So, what foods are the wrong foods that trigger blood sugar spike and crash?
You guessed it. Refined carbs and Sugary foods, I’m afraid.
Refined carbs are easily digestible. This means they get digested very easily releasing their glucose units quickly.
Quick digestion, quick glucose absorption equates to quick rise in blood sugar and of course a blood sugar spike.
Then the cascade of events I described above ensues. See image below.
Carbs belong to 3 main groups:
- Refined carbs
- Wholegrain carbs
Sugar refers to table sugar, fizzy drinks and sodas, candies, milk chocolate, your favourite Starbucks coffee and even Costa. In short, any sweets fall into this category.
Refined carbs refer to carbohydrate foods that have been stripped of their bran and germ leaving the endosperm only. Exposed endosperm is a recipe for quick digestion, quick absorption and blood sugar spikes.
Refined carbs lack the fiber that slows down the digestive process. Examples of refined carbs are white rice, white flour, white bread, bagels, muffins, cakes, doughnuts and other baked goods.
Wholegrain carbs have their bran and germ intact. The bran and germ constitute the fiber. The fiber applies brakes to the digestive process making the release of glucose from the food a slower process.
The means a gentler release of the glucose into circulation. This prevents the dreaded blood sugar spike and crash that follows. Foods like Amaranth, quinoa, bulgur wheat, oatmeal, brown rice are examples of wholegrain carbs or complex carbs.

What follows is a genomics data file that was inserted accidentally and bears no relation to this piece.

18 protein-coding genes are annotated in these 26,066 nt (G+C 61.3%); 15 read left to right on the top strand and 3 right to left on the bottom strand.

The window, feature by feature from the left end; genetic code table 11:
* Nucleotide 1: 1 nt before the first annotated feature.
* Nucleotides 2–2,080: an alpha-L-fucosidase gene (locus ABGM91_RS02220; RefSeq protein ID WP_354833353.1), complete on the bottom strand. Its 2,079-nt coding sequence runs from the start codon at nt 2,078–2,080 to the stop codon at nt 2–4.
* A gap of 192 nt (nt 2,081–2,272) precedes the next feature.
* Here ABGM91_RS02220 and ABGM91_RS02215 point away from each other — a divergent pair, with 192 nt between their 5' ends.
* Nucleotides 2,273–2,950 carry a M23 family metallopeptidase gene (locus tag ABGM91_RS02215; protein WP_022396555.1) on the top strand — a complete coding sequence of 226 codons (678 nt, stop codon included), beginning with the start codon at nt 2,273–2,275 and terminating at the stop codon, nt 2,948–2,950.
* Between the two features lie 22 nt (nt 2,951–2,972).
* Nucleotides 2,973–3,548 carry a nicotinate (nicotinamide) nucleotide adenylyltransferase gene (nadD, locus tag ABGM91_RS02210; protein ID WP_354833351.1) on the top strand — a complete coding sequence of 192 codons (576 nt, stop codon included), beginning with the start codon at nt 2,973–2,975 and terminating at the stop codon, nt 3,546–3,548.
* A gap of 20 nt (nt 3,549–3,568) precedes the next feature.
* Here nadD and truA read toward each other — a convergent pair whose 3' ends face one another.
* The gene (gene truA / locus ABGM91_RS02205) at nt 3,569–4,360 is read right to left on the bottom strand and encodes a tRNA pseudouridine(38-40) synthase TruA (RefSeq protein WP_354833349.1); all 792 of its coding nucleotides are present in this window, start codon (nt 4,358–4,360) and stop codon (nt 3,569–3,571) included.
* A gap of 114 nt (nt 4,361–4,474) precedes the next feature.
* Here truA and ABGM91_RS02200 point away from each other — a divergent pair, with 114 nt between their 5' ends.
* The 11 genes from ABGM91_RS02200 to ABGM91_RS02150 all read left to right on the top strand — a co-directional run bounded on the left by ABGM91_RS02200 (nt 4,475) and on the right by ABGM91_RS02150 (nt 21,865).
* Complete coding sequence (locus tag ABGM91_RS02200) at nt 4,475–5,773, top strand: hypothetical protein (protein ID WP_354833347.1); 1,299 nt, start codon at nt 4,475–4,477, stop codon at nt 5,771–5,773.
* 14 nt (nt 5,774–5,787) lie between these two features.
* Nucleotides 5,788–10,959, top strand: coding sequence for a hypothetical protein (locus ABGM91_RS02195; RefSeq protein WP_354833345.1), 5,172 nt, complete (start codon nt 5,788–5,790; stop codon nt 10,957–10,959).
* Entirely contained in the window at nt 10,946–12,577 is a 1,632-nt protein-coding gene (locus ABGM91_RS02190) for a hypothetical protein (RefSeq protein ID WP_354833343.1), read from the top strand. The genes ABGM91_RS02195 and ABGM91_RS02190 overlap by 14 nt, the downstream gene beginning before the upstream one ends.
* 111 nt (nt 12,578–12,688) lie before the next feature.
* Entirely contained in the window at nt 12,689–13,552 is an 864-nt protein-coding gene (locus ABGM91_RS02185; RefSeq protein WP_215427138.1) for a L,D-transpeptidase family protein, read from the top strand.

Something to bear in mind:
If you are experiencing, blood sugar spikes and crashes, especially frequently, you may want to look into it further.
This is because, blood sugar spikes and crashes may be caused by the following apart from sugar and refined carbs:
- Reactive hypoglycemia
- Stomach surgery that causes food to hasten through to the small intestines
Reactive hypoglycemia, prediabetes can be diagnosed by your medical practitioner. And of course, if you’ve had stomach surgery, then the cause will be obvious to you by now.
So, how do you avoid blood sugar spikes and crashes?
It’s very simple. See image below for guidance.
If you are one of those experiencing the blood sugar roller coaster problem frequently, see your doctor to exclude reactive hypoglycemia and pre-diabetes.
Beyond that, the mainstay of avoiding blood sugar spikes and crashes is to avoiding refined sugar, refined carbs and sweets.
The way to go is to eat complex carbs only. The management of blood sugar spikes and crashes is similar to the management of non-diabetic hypoglycemia. Follow that link as I have more detailed management tips there.
But you can’t go wrong by eating complex wholegrain carbohydrates.
Along with eating complex carbs, include the pulses in your diet. Eat peas, beans, lentils, vegetables and you will experience a steady release of glucose that will keep your blood sugar in the normal zone – the green zone. No spikes. No crashes.
Suggested further reading:
1 Unique Spice That BEATS Abdominal Fat (plus controls blood sugar)